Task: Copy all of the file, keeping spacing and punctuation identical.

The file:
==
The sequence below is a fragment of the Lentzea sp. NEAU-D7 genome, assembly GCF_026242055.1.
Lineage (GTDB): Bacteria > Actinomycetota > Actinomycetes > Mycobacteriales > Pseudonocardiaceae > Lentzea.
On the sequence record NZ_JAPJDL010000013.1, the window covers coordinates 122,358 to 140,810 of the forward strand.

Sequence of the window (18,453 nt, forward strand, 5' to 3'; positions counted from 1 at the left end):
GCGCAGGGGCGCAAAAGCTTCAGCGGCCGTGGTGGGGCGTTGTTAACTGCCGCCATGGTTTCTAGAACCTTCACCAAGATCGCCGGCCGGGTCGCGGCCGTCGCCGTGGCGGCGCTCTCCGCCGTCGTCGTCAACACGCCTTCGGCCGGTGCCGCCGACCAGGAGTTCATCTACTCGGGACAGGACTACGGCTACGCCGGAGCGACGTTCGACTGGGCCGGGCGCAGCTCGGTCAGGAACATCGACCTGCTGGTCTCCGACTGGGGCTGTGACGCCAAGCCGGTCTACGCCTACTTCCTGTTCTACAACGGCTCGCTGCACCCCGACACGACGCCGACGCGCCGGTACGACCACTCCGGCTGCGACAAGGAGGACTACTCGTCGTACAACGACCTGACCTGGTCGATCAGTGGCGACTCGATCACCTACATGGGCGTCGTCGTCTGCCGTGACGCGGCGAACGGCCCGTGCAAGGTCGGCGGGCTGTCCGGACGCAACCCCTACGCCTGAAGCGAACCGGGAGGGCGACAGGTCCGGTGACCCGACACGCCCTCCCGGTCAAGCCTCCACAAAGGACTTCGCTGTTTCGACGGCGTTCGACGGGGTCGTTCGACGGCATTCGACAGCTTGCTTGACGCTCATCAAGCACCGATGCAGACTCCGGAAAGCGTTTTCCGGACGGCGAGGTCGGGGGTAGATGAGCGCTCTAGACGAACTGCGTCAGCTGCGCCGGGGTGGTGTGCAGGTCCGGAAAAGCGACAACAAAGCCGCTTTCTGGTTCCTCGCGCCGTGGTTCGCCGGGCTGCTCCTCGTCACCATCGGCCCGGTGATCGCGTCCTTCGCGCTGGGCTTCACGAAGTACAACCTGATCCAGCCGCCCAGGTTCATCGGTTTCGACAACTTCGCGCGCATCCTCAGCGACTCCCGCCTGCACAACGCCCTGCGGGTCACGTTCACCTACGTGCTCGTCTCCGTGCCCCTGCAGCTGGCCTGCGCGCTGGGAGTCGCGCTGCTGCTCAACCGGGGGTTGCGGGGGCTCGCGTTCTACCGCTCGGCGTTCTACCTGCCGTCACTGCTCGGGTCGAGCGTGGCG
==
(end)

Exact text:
The sequence below is a fragment of the Lentzea sp. NEAU-D7 genome, assembly GCF_026242055.1.
Lineage (GTDB): Bacteria > Actinomycetota > Actinomycetes > Mycobacteriales > Pseudonocardiaceae > Lentzea.
On the sequence record NZ_JAPJDL010000013.1, the window covers coordinates 122,358 to 140,810 of the forward strand.

Sequence of the window (18,453 nt, forward strand, 5' to 3'; positions counted from 1 at the left end):
GCGCAGGGGCGCAAAAGCTTCAGCGGCCGTGGTGGGGCGTTGTTAACTGCCGCCATGGTTTCTAGAACCTTCACCAAGATCGCCGGCCGGGTCGCGGCCGTCGCCGTGGCGGCGCTCTCCGCCGTCGTCGTCAACACGCCTTCGGCCGGTGCCGCCGACCAGGAGTTCATCTACTCGGGACAGGACTACGGCTACGCCGGAGCGACGTTCGACTGGGCCGGGCGCAGCTCGGTCAGGAACATCGACCTGCTGGTCTCCGACTGGGGCTGTGACGCCAAGCCGGTCTACGCCTACTTCCTGTTCTACAACGGCTCGCTGCACCCCGACACGACGCCGACGCGCCGGTACGACCACTCCGGCTGCGACAAGGAGGACTACTCGTCGTACAACGACCTGACCTGGTCGATCAGTGGCGACTCGATCACCTACATGGGCGTCGTCGTCTGCCGTGACGCGGCGAACGGCCCGTGCAAGGTCGGCGGGCTGTCCGGACGCAACCCCTACGCCTGAAGCGAACCGGGAGGGCGACAGGTCCGGTGACCCGACACGCCCTCCCGGTCAAGCCTCCACAAAGGACTTCGCTGTTTCGACGGCGTTCGACGGGGTCGTTCGACGGCATTCGACAGCTTGCTTGACGCTCATCAAGCACCGATGCAGACTCCGGAAAGCGTTTTCCGGACGGCGAGGTCGGGGGTAGATGAGCGCTCTAGACGAACTGCGTCAGCTGCGCCGGGGTGGTGTGCAGGTCCGGAAAAGCGACAACAAAGCCGCTTTCTGGTTCCTCGCGCCGTGGTTCGCCGGGCTGCTCCTCGTCACCATCGGCCCGGTGATCGCGTCCTTCGCGCTGGGCTTCACGAAGTACAACCTGATCCAGCCGCCCAGGTTCATCGGTTTCGACAACTTCGCGCGCATCCTCAGCGACTCCCGCCTGCACAACGCCCTGCGGGTCACGTTCACCTACGTGCTCGTCTCCGTGCCCCTGCAGCTGGCCTGCGCGCTGGGAGTCGCGCTGCTGCTCAACCGGGGGTTGCGGGGGCTCGCGTTCTACCGCTCGGCGTTCTACCTGCCGTCACTGCTCGGGTCGAGCGTGGCG